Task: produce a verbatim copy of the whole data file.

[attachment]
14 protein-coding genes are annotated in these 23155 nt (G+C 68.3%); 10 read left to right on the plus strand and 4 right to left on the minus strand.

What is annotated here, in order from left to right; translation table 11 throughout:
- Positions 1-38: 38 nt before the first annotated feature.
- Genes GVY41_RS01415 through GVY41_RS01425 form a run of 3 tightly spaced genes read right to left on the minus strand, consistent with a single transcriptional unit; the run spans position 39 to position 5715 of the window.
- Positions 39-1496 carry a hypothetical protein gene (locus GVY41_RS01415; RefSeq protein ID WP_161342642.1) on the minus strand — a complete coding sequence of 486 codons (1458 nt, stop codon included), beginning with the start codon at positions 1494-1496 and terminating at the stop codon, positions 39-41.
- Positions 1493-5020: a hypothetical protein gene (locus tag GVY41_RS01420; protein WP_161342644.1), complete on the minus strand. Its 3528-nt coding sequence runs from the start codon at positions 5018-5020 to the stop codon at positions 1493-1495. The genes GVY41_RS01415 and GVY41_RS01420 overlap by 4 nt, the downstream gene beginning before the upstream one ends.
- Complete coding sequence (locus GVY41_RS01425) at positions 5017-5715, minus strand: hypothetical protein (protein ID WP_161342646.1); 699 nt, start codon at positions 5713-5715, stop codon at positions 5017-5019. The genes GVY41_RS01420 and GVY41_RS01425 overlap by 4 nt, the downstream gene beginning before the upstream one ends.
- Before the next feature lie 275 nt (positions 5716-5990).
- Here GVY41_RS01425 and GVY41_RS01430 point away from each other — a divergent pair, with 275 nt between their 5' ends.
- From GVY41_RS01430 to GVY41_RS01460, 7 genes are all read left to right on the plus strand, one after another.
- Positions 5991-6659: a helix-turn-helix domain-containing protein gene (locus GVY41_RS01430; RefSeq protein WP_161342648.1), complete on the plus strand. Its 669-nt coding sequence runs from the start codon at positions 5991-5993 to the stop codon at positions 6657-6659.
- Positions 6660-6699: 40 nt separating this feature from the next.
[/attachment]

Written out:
14 protein-coding genes are annotated in these 23155 nt (G+C 68.3%); 10 read left to right on the plus strand and 4 right to left on the minus strand.

What is annotated here, in order from left to right; translation table 11 throughout:
- Positions 1-38: 38 nt before the first annotated feature.
- Genes GVY41_RS01415 through GVY41_RS01425 form a run of 3 tightly spaced genes read right to left on the minus strand, consistent with a single transcriptional unit; the run spans position 39 to position 5715 of the window.
- Positions 39-1496 carry a hypothetical protein gene (locus GVY41_RS01415; RefSeq protein ID WP_161342642.1) on the minus strand — a complete coding sequence of 486 codons (1458 nt, stop codon included), beginning with the start codon at positions 1494-1496 and terminating at the stop codon, positions 39-41.
- Positions 1493-5020: a hypothetical protein gene (locus tag GVY41_RS01420; protein WP_161342644.1), complete on the minus strand. Its 3528-nt coding sequence runs from the start codon at positions 5018-5020 to the stop codon at positions 1493-1495. The genes GVY41_RS01415 and GVY41_RS01420 overlap by 4 nt, the downstream gene beginning before the upstream one ends.
- Complete coding sequence (locus GVY41_RS01425) at positions 5017-5715, minus strand: hypothetical protein (protein ID WP_161342646.1); 699 nt, start codon at positions 5713-5715, stop codon at positions 5017-5019. The genes GVY41_RS01420 and GVY41_RS01425 overlap by 4 nt, the downstream gene beginning before the upstream one ends.
- Before the next feature lie 275 nt (positions 5716-5990).
- Here GVY41_RS01425 and GVY41_RS01430 point away from each other — a divergent pair, with 275 nt between their 5' ends.
- From GVY41_RS01430 to GVY41_RS01460, 7 genes are all read left to right on the plus strand, one after another.
- Positions 5991-6659: a helix-turn-helix domain-containing protein gene (locus GVY41_RS01430; RefSeq protein WP_161342648.1), complete on the plus strand. Its 669-nt coding sequence runs from the start codon at positions 5991-5993 to the stop codon at positions 6657-6659.
- Positions 6660-6699: 40 nt separating this feature from the next.